During Sarsefield’s absence my mind was busy in revolving the incidents that had just occurred. I ruminated on the last words of Clithero. There was somewhat in his narrative that was obscure and contradictory. He had left the manuscript, which he so much and so justly prized, in his cabinet. He entered the chamber in my absence, and found the cabinet unfastened and the manuscript gone. It was I by whom the cabinet was opened; but the manuscript supposed to be contained in it was buried in the earth beneath the elm. How should Clithero be unacquainted with its situation, since none but Clithero could have dug for it this grave?

This mystery vanished when I reflected on the history of my own manuscript. Clithero had buried his treasure with his own hands, as mine had been secreted by myself; but both acts had been performed during sleep. The deed was neither prompted by the will nor noticed by the senses of him by whom it was done. Disastrous and humiliating is the state of man! By his own hands is constructed the mass of misery and error in which his steps are forever involved.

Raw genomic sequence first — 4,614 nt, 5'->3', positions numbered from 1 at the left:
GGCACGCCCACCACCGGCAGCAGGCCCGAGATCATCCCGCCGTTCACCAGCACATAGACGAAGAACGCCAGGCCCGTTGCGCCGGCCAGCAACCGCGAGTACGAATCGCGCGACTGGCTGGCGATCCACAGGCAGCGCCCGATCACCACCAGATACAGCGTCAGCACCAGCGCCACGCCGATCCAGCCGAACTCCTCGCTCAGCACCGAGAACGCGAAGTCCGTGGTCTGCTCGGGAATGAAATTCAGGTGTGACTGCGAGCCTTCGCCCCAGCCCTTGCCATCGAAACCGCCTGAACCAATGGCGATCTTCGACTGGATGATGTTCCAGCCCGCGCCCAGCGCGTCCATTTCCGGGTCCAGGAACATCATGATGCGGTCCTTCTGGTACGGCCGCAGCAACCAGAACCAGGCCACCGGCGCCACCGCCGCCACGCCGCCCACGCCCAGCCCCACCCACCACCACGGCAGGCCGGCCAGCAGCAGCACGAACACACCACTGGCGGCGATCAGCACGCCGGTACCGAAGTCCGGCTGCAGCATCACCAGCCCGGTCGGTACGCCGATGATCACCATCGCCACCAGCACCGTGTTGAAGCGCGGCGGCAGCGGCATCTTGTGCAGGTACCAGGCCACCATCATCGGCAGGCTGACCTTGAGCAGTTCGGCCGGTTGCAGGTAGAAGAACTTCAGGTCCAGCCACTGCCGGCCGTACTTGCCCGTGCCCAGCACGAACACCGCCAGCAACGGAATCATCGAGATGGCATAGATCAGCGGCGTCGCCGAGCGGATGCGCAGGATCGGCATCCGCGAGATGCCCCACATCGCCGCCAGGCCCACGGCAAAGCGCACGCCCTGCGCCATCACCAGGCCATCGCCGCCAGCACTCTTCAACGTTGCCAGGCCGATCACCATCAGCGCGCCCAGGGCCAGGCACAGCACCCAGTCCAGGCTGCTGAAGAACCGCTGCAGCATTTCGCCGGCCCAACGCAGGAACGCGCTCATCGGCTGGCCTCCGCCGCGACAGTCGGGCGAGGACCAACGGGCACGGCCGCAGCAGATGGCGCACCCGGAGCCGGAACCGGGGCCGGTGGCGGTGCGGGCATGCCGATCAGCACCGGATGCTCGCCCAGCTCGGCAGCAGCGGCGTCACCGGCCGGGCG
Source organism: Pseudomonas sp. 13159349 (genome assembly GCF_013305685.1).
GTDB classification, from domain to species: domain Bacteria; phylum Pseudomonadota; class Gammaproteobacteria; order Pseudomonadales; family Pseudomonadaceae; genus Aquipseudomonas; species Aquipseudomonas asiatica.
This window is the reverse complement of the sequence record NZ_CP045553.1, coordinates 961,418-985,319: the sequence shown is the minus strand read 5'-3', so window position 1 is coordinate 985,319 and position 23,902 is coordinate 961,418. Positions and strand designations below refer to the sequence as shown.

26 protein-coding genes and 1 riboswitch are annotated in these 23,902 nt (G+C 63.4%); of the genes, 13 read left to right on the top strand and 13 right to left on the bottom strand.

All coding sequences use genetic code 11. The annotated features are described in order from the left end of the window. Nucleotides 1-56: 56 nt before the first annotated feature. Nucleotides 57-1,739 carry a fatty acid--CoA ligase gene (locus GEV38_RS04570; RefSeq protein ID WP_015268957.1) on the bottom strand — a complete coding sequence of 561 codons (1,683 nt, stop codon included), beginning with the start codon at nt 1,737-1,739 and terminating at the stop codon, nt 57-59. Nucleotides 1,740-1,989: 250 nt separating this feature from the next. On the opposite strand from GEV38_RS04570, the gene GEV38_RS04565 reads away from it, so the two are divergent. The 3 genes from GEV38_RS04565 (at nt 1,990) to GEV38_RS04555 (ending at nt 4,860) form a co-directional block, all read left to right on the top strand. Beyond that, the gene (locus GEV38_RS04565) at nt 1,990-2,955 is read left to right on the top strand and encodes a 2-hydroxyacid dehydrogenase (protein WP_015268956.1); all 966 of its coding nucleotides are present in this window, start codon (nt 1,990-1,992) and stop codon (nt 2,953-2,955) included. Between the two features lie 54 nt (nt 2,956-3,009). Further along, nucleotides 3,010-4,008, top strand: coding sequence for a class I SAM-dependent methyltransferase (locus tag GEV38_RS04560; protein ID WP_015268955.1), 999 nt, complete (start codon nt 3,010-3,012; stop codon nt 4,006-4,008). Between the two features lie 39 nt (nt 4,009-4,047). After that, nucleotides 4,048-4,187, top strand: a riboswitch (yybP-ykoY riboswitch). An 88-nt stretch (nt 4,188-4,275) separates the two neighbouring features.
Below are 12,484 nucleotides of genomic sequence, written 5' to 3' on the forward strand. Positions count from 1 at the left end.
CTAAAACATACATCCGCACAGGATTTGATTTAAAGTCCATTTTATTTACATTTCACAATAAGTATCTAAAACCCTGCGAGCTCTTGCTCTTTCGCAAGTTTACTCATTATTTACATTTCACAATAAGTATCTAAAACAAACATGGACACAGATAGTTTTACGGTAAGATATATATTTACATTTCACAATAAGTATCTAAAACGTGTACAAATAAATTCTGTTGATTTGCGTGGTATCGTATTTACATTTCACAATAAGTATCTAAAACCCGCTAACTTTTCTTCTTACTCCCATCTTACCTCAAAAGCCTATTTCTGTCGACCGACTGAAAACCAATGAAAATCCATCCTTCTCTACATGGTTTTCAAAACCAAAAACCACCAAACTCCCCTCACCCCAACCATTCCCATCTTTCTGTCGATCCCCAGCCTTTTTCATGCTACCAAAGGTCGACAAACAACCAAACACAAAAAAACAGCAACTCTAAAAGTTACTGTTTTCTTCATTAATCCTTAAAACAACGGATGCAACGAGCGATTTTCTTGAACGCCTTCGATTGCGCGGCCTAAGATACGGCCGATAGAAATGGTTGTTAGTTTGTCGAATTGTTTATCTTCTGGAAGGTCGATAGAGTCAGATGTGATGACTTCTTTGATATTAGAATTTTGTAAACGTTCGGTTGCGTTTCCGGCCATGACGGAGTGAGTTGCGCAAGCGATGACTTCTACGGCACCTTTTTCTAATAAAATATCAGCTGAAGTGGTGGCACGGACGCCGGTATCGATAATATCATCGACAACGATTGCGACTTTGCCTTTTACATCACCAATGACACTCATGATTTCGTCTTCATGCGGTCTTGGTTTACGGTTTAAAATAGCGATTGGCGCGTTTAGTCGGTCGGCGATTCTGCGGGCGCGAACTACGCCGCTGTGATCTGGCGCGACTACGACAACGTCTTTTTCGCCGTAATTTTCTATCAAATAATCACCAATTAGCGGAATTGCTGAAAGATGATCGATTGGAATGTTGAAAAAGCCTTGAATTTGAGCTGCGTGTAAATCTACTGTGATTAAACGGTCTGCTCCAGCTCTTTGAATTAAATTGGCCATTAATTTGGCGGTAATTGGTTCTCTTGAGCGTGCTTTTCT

Thus it was with thy friend. Hurried on by phantoms too indistinct to be now recalled, I wandered from my chamber to the desert. I plunged into some unvisited cavern, and easily proceeded till I reached the edge of a pit. There my step was deceived, and I tumbled headlong from the precipice. The fall bereaved me of sense, and I continued breathless and motionless during the remainder of the night and the ensuing day.

How little cognizance have men over the actions and motives of each other! How total is our blindness with regard to our own performances! Who would have sought me in the bowels of this mountain? Ages might have passed away, before my bones would be discovered in this tomb by some traveller whom curiosity had prompted to explore it.